October 31, 1985

The President. Well, I thank you all. Welcome to the White House and back to the White House for some of you. It's a great pleasure to have you here, just as it was a great pleasure to watch these gentlemen perform in the World Series, and all of my words of welcome are intended for all of you, also.

In that Interstate 70 series, the ``Show Me'' spirit really came through. Your team showed the world, and you did it royally. You've proved to America what a never-say-die spirit can do. Even after losing the first two games of the series at home, you met the challenge, and you kept America in suspense for seven full games and rallied to bring the World Series trophy to Kansas City. Only five other teams in World Series history have managed to overcome such a margin.

Now, look at how enthusiastic I'm being in -- I pitched in a World Series, but I was with the Cardinals at the time. [Laughter] Three games -- it was the 1926 World Series, but I was doing it in 1952 in a movie. [Laughter] I had an edge on all of you in the sense that I knew the script in advance, so I knew it was going to come out right. [Laughter]

Well, Dick Howser, you may not have the words to describe it, but in the words of Bret Saberhagen, it was a dream come true. And what a dream it's been for Bret -- a 20 and 6 regular season record -- at 21, the youngest player ever to win the World Series Most Valuable Player, a leading candidate for the Cy Young Award, and a proud papa to brand-new Drew William. You're not only a hot pitcher, Bret, but I understand you're a pretty good coach, too. [Laughter] And if you don't think so, just ask Jeannine.

The Royals have some super talented players. George Brett, the third baseman who has captured the essence of hitting, has become something of a Kansas City institution. He's an inspiration for future ballplayers all across the country. Then, there's Willie Wilson, who batted .367 in the series; Frank White, the ever-steady second baseman; slugger Steve Balboni and Hal McRae; and, of course, Dan Quisenberry, the premier relief man, whom I called Jim on the phone the other night. [Laughter] Heads will roll in the west wing for that. [Laughter]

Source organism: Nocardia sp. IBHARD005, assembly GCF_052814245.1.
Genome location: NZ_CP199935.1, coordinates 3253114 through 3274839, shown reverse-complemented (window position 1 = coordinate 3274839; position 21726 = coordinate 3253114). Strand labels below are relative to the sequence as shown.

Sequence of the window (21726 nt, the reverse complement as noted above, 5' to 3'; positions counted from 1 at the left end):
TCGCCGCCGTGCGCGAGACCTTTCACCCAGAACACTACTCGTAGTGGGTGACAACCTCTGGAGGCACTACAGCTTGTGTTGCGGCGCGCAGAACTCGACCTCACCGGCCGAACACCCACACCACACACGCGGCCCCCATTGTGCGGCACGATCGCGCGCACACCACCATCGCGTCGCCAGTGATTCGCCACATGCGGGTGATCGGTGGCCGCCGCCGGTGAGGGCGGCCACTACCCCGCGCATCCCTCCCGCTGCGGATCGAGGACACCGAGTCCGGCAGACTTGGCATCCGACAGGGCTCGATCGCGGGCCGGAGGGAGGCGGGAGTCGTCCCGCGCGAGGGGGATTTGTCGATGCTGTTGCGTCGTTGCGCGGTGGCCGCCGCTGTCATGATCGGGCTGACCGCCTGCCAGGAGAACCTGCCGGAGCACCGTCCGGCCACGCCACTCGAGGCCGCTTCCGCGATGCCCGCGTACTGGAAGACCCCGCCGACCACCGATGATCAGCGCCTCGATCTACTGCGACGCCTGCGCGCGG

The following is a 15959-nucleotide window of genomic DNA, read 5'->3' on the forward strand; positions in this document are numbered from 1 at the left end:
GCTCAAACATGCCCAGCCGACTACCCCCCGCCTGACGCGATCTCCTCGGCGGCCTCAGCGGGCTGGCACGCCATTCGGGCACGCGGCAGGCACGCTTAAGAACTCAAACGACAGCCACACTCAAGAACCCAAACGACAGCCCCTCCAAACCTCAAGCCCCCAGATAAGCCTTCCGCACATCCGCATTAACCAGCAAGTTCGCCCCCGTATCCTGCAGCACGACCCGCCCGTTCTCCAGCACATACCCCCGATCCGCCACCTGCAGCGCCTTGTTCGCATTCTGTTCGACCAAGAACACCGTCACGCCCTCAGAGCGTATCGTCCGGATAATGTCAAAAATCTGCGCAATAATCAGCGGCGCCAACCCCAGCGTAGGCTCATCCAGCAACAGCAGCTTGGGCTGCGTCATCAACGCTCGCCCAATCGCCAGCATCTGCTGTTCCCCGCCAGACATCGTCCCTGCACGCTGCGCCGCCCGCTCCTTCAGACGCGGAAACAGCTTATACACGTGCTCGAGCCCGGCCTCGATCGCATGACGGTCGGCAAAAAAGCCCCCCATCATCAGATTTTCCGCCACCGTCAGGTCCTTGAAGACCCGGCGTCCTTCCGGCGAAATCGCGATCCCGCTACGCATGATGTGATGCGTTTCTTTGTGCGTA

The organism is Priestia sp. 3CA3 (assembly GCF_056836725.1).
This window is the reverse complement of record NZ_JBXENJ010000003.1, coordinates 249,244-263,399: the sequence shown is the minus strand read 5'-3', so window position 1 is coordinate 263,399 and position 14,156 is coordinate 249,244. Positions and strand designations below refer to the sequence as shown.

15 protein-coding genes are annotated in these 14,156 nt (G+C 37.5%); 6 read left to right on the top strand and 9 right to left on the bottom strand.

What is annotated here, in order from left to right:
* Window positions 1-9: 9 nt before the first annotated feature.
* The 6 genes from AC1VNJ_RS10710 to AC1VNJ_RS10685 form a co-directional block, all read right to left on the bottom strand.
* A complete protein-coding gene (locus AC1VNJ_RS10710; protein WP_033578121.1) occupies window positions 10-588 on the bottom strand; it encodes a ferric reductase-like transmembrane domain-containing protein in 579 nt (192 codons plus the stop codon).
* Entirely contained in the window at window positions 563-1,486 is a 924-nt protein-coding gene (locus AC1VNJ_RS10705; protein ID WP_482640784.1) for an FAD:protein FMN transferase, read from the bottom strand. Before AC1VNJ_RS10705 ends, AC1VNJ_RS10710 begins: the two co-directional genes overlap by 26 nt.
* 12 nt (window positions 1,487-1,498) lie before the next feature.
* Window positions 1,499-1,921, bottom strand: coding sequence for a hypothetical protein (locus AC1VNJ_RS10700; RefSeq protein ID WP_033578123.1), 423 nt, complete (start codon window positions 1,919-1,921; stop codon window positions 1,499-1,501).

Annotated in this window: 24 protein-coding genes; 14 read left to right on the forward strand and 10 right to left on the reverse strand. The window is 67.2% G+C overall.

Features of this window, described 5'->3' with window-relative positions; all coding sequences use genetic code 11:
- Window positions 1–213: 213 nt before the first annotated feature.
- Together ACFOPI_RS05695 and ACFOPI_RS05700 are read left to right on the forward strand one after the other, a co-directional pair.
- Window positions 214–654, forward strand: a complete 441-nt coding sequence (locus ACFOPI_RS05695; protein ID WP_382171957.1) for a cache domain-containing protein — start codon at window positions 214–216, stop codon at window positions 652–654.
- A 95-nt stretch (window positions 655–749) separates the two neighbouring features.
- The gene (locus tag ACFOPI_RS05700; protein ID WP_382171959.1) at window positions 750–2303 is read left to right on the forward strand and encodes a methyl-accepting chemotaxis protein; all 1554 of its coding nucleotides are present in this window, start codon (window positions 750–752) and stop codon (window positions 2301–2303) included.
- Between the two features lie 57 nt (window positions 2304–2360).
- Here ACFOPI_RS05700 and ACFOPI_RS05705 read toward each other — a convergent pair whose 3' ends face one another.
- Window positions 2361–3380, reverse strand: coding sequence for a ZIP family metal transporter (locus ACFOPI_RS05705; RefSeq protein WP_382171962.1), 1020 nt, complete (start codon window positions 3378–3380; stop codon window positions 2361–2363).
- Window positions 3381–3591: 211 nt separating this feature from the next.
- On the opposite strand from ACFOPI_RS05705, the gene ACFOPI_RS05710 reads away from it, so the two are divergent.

But it's the Royals' team play, a combination of the great spirit and hard work of every one of you on the roster, that brought you this championship. I always like to point to experience as a major element of success, but it's hard in this case when you could add up the ages of three of the five starting pitchers and come up with fewer birthdays than I've seen. [Laughter] Seriously, you've fought long and hard throughout the season. And your dedication has paid off. And now that you've proved you're the champions of the world, what do you do for an encore?

Mr. Howser. Next year.

The President. All right. Congratulations. God bless all of you.

[At this point, the President was presented with a Royals jacket and cap.]


Reporter. Mr. President, have you sent your new arms proposal to Gorbachev?

The President. I'm making an announcement this afternoon.

Q. Right here?

Q. -- -- a letter, sir?

Q. Are we going to see you in the Briefing Room, sir?

The President. Yes.

Q. Fifty-percent cut?

The President. I'll see you soon.

Q. Have a nice day!

Q. It's a date.

Q. Make it early!

Note: The President spoke at 11:52 a.m. in the Rose Garden at the White House. Dick Howser was the manager of the team.